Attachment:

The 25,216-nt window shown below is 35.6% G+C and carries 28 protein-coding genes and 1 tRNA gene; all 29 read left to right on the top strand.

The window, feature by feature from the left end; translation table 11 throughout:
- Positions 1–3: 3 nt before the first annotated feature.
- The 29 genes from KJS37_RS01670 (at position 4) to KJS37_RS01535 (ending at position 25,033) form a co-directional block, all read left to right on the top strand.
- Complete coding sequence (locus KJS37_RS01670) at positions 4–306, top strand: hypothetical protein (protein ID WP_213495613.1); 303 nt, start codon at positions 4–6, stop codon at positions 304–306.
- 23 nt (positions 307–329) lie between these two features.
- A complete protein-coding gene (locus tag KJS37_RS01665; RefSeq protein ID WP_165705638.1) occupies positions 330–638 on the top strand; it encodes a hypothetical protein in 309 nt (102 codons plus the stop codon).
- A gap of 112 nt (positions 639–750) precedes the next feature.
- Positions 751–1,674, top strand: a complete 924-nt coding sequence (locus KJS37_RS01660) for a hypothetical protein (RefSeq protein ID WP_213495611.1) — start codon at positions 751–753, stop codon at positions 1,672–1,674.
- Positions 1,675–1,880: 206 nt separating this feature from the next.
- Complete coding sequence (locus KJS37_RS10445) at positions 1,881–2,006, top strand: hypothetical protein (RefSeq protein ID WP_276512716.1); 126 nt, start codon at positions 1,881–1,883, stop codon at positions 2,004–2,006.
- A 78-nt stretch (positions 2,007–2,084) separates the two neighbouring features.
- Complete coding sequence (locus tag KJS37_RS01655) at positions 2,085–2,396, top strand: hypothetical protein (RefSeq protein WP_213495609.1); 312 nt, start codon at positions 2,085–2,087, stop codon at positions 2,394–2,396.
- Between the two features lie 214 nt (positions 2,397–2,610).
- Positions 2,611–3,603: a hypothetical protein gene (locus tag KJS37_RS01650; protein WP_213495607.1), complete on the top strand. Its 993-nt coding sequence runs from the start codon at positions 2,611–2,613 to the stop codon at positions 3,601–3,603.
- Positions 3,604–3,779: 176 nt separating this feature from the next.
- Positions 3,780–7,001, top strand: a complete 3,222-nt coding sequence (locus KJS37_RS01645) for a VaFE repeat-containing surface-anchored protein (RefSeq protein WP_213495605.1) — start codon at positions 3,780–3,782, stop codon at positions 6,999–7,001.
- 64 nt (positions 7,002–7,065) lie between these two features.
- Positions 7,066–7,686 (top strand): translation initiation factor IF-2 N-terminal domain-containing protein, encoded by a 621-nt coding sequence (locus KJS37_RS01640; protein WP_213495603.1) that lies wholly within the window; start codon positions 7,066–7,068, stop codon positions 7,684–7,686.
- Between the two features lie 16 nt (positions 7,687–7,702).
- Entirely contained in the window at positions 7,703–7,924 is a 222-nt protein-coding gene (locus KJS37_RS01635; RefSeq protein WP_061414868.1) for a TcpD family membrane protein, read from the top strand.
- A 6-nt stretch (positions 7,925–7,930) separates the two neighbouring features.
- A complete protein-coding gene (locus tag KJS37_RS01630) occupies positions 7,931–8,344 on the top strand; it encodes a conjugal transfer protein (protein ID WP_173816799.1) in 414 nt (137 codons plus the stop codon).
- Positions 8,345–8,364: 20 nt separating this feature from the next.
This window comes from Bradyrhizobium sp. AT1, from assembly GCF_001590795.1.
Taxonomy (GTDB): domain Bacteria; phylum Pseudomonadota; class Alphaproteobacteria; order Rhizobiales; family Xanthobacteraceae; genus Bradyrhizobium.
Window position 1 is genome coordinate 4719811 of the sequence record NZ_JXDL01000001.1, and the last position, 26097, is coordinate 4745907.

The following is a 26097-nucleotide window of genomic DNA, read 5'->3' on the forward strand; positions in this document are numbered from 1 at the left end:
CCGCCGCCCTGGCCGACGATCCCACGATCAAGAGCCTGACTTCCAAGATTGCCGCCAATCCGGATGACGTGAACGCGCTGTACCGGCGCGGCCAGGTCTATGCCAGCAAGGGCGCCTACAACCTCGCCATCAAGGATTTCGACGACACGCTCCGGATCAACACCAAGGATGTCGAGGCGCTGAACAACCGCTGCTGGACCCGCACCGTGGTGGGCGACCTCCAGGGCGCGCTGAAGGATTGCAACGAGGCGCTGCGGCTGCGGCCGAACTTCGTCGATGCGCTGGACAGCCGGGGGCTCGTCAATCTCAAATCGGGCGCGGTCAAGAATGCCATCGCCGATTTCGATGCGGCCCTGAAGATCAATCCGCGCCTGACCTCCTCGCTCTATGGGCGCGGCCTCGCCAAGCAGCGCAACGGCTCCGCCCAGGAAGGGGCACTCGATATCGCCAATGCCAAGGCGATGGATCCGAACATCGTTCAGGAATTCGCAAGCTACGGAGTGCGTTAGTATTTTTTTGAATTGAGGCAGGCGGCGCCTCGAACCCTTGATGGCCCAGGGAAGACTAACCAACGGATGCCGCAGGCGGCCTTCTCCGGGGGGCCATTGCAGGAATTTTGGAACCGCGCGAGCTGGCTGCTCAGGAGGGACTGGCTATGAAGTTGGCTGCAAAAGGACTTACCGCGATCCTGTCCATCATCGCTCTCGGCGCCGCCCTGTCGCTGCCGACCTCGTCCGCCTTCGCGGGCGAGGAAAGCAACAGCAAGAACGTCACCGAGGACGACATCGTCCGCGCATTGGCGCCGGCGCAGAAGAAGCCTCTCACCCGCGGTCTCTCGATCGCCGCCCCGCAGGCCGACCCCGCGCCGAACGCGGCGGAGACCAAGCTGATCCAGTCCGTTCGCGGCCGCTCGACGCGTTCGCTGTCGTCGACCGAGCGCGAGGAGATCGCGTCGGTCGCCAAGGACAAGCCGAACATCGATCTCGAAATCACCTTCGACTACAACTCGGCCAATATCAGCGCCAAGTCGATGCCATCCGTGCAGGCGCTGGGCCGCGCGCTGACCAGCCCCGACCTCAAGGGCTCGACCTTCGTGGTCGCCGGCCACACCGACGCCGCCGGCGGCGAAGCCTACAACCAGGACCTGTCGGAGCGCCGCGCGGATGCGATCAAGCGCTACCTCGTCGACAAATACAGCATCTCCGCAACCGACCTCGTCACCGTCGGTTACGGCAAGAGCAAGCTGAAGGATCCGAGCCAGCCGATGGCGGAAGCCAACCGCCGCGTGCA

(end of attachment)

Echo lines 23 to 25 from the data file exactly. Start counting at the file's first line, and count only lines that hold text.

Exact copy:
- A complete protein-coding gene (locus tag KJS37_RS01630) occupies positions 7,931–8,344 on the top strand; it encodes a conjugal transfer protein (protein ID WP_173816799.1) in 414 nt (137 codons plus the stop codon).
- Positions 8,345–8,364: 20 nt separating this feature from the next.
This window comes from Bradyrhizobium sp. AT1, from assembly GCF_001590795.1.